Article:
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McCarthy: Deal on US Debt Ceiling 'Possible' But Talks 'Still Very Far Apart'

© AFP 2023 / STEFANI REYNOLDSUS House Speaker Kevin McCarthy (R-CA) speaks to reporters on Capitol Hill in Washington, DC, on April 19, 2023.
US House Speaker Kevin McCarthy (R-CA) speaks to reporters on Capitol Hill in Washington, DC, on April 19, 2023.  - Sputnik International, 1920, 16.05.2023
The United States reached its self-imposed debt limit in January and has since been function under a set of "extraordinary measures" undertaken by the Treasury Department, whose secretary has indicated will only last through the month of May before the US begins defaulting come June 1.
US House Speaker Kevin McCarthy (R-CA) claimed on Tuesday it was "possible" to close on a US debt ceiling deal by the end of the week but admitted negotiations were "still very far apart."
The comment came after McCarthy discussed the debt ceiling issue with President Biden directly. He called the meeting "productive" despite not coming to an agreement. The talk between the two reportedly lasted for roughly an hour.
When asked by a reporter if the two were still far apart, McCarthy commented that "we are," before adding "it is possible to get a deal by the end of the week. It's not that difficult."

"I think we set the stage to carry on further conversations," McCarthy said in a news conference following the talks. "We really only have 15 days, really, to go. We've got to find a way that we can curb our spending, raise our debt limit and also grow our economy."

McCarthy added Biden has instructed some of his staff to negotiate with McCarthy's team daily, a development he called "productive."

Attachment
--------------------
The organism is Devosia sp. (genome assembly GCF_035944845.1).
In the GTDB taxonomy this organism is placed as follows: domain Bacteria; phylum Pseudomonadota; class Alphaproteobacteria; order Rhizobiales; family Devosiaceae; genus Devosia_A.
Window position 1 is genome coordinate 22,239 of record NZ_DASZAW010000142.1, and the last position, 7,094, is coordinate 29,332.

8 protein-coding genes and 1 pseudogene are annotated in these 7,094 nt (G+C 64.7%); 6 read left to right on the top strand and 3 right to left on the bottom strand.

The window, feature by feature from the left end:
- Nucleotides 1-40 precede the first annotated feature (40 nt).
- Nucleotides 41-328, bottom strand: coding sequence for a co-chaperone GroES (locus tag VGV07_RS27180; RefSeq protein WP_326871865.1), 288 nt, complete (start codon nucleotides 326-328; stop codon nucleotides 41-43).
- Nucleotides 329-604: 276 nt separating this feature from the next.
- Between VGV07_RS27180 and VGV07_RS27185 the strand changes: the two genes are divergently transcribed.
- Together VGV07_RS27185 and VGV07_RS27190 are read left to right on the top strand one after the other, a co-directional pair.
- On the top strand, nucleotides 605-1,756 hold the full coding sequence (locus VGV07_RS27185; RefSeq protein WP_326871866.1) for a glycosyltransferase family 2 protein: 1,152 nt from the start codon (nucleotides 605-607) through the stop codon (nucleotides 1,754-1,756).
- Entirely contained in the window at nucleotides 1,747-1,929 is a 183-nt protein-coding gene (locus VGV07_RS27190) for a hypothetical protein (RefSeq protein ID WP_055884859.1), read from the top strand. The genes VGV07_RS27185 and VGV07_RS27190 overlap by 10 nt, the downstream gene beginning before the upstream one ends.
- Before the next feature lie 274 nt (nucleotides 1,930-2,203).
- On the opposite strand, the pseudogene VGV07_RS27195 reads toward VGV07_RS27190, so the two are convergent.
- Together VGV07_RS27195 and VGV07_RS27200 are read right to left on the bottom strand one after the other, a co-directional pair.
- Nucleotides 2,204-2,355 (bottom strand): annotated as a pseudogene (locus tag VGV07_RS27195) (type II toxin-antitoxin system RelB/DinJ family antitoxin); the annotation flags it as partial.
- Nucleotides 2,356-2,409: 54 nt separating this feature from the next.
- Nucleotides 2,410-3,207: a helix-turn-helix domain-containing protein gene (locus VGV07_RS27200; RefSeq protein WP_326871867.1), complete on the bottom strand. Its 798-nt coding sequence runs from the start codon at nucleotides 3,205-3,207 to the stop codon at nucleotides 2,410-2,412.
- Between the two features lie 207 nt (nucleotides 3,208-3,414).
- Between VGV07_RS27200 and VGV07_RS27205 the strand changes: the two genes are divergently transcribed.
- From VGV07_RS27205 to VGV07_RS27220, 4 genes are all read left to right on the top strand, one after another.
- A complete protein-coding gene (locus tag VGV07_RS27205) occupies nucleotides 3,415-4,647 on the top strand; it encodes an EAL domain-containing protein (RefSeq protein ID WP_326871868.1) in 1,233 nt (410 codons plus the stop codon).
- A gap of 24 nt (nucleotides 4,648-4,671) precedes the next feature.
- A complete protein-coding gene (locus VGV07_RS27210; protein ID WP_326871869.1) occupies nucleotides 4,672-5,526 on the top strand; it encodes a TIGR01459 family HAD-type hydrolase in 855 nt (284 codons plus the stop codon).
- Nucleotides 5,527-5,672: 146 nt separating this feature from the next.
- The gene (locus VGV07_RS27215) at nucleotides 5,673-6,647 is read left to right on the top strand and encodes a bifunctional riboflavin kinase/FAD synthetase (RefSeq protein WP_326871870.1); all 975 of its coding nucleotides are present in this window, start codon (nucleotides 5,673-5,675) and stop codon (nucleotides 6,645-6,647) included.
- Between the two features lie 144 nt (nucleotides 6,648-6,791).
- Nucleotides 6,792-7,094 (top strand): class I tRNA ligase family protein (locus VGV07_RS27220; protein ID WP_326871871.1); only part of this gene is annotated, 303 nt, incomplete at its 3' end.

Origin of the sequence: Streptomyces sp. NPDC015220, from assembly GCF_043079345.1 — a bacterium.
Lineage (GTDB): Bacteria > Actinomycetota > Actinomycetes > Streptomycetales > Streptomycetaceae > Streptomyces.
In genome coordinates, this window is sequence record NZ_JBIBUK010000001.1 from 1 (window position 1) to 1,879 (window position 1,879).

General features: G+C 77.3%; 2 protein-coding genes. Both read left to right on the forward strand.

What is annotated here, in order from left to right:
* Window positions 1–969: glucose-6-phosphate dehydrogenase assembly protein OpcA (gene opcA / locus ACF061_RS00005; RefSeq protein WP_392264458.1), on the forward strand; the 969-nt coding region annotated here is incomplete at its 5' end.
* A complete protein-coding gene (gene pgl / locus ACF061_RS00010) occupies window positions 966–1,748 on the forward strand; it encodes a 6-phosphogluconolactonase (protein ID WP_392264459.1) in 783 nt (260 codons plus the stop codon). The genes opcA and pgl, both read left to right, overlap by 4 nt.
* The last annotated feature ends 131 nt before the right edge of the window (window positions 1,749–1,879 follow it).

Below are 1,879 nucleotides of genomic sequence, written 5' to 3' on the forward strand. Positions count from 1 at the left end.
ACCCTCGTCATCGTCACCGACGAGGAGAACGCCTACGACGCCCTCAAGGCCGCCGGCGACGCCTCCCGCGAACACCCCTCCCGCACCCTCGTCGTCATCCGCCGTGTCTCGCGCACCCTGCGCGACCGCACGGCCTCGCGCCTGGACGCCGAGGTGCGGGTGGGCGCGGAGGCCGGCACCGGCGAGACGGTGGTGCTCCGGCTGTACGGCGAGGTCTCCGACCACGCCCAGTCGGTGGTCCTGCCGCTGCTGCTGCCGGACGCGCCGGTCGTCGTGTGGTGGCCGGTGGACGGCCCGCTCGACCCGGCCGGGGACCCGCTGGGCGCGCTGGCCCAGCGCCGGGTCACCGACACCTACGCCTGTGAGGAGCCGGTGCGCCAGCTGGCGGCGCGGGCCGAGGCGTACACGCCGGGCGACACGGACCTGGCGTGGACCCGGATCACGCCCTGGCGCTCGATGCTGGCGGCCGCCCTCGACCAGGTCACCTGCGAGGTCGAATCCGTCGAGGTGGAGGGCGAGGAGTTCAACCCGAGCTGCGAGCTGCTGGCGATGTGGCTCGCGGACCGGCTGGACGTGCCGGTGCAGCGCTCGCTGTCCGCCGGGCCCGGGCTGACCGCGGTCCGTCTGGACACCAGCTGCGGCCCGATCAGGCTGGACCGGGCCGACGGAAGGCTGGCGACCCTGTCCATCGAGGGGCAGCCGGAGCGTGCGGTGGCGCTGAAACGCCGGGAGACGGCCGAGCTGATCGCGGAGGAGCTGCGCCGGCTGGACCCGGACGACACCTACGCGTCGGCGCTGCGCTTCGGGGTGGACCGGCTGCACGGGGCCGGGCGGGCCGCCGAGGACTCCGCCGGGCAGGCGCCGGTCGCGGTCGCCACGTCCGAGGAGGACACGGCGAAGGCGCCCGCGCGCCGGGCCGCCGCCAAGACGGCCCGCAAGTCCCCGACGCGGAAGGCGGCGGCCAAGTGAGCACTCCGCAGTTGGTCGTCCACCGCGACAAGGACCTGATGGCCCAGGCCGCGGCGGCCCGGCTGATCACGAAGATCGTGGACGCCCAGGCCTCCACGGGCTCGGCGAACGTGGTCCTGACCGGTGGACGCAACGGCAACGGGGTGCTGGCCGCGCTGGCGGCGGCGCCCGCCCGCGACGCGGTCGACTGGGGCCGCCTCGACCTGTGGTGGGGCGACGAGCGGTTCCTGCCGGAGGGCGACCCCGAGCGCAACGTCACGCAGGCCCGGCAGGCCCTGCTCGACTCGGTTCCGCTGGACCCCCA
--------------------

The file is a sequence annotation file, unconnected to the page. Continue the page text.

A statement issued by the White House also described Biden as being "optimistic" that there is "a path to a responsible, bipartisan budget agreement if both sides negotiate in good faith and recognize that neither side will get everything it wants."
The White House later confirmed Biden tasked Office of Management and Budget Director Shalanda Young and Presidential Counselor Steve Ricchetti to lead talks with McCarthy's team.
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US Debt Ceiling Talks: Will Deal See the Light of Day?
The House speaker had been calling for negotiations with Biden on the debt ceiling issue throughout March and April, and took a small jab at the president for taking this long to come back to the table after a deal was not reached during talks in February.
Treasury Secretary Janet Yellen warned on Monday that the US government could default on its debt in early June if the debt ceiling is not raised.
"We've got a lot of work to do in a short amount of time," McCarthy commented. "Now, I wish we had been able to be in this place a hundred days ago, this is what we requested, but we are where we are."
The meeting on Tuesday was the second in the past week. Prior to the first meeting, the two had not directly discussed the debt ceiling issue since February.
In April, the Republican-controlled House passed a bill that would have increased the debt ceiling by $1.5 trillion, but it would have also froze spending at 2022's levels for a decade, reversed many programs established under Biden's Inflation Reduction Act, added work requirements to social safety net programs, and expanded mining and fossil fuel production.
That bill died in the Democrat-controlled Senate and even if it managed to pass, Biden has threatened to veto it. The work requirement is said to be one of the major points Republicans want included in any debt ceiling deal.

Biden is scheduled to leave for the G7 meetings in Japan on Wednesday; however, it was subsequently announced by the White House that the president will cancel visits to Australia and Papua New Guinea while the debt ceiling issue remains unresolved.

The White House says the President will keep in contact with Congressional leaders by phone during his trip.

While there were talks during McCarthy's lengthy election to House Speaker of cutting part of the $800 billion annual defense budget, that seems to have fallen off the table and no cuts to the defense budget are being proposed by either side of the debate.
Senate Minority Leader Mitch McConnell (R-KY) said after the meeting that "The President and the Speaker are the keys to the deal. I will try to deliver as much of my conference as I can for whatever the Speaker and the President can agree to that we know will get a signature."
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